Juggling life as a congressional spouse with a job is always complicated. Case in point: Connie Schultz, wife of Ohio’s senior senator Sherrod Brown (D), resigned from the Cleveland Plain Dealer Monday.
After 18 years at the paper, the Pulitzer Prize-winning journalist, 54, decided to leave before her husband’s reelection bid next year.
“My concern is that I write for the largest paper in the state,” she told us. “They are going to be covering Sherrod’s race on a daily basis. I have a target on my back. Everything I do gets refracted by a partisan lens by those who would like to see me lose my job — or Sherrod lose his.”
In a column earlier this month, Schultz had to apologize to readers after she was seen at a Tea Party rally videotaping Ohio Treasurer Josh Mandel, Brown’s likely next challenger. To some, it looked as if the columnist were in campaign mode. “What I failed to consider,” she wrote, “is that I am never just another journalist when the public official who is speaking is bashing my husband.”
Schultz didn’t envision things turning out this way when she started dating Brown, then a congressman, in 2003. She disclosed the relationship to her editors right away, and continued writing her column after their ’04 marriage.
“I wanted to set a different precedent,” she said. “I wanted to show that a strong woman with a mind of her own can have a strong career after she marries — that includes being married to a senator.”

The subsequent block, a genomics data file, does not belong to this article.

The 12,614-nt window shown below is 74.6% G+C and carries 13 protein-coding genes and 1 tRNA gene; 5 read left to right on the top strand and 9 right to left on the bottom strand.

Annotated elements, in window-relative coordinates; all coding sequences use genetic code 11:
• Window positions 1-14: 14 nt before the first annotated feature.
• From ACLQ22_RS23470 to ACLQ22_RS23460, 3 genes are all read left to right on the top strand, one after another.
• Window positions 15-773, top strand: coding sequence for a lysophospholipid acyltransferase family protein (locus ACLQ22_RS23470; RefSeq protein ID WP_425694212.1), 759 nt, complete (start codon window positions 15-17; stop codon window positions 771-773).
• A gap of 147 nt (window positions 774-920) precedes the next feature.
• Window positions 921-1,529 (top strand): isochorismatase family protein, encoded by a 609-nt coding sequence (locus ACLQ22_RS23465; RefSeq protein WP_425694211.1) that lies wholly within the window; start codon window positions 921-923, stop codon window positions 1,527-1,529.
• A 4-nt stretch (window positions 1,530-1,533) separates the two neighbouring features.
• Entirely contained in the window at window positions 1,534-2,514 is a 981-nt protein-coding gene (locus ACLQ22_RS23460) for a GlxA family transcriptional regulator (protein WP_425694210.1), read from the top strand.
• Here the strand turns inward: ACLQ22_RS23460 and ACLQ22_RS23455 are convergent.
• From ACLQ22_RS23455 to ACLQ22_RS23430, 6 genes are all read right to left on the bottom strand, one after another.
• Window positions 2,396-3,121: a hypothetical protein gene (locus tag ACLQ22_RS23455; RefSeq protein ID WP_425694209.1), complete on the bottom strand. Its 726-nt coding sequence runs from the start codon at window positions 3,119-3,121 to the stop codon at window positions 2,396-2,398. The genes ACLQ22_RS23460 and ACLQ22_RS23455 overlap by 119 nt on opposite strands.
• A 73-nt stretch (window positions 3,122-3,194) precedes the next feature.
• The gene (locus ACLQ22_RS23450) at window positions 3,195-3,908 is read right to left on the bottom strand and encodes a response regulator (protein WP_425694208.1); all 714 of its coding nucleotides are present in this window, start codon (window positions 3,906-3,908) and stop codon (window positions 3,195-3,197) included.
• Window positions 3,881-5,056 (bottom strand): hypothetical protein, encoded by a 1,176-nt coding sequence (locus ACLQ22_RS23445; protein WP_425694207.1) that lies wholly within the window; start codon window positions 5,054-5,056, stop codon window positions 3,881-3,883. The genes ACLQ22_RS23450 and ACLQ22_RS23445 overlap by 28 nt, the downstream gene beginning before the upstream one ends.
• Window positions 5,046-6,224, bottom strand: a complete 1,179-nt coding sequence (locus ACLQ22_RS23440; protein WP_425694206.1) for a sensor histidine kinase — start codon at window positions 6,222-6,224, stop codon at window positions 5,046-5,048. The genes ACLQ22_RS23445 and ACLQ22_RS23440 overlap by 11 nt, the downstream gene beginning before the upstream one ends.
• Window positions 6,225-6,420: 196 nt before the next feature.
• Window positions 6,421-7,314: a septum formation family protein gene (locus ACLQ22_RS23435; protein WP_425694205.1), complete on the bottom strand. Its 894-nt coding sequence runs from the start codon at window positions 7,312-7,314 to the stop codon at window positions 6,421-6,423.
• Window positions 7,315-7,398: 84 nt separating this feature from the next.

Hasn’t been so easy for other political wives. Maria Shriver gave up her high-paying TV gig when she became first lady of California; broadcaster Gail Huff, wife of Sen. Scott Brown (R-Mass.), moved from a Boston station to D.C.’s WJLA to avoid conflict-of-interest questions.
Schultz took off for a year while Brown ran for Senate in 2006 because she didn’t feel she could write about politics or social issues without being perceived as a mouthpiece for her husband. After Brown won the race, Hillary Clinton called to congratulate him — then added, “Tell Connie not to let anyone tell her she can’t keep her job.”
Schultz returned to the paper after the election and says she frequently disclosed her relationship to Brown. But she still drew plenty of criticism. Other congressional spouses reached out to her in support, but she decided it was time to move on.
Did she quit to campaign for her husband’s 2012 race? (Brown has not yet formally announced.) “That’s not why I did this.” Nor is she moving to Washington — Cleveland is still her town. Schultz said she’s going to write essays for Parade magazine, produce a syndicated column and work on a novel — and no, it’s not about life as Senate spouse.
(An earlier version of this story described Brown as the junior senator from Ohio. He has been the senior senator since January of this year.)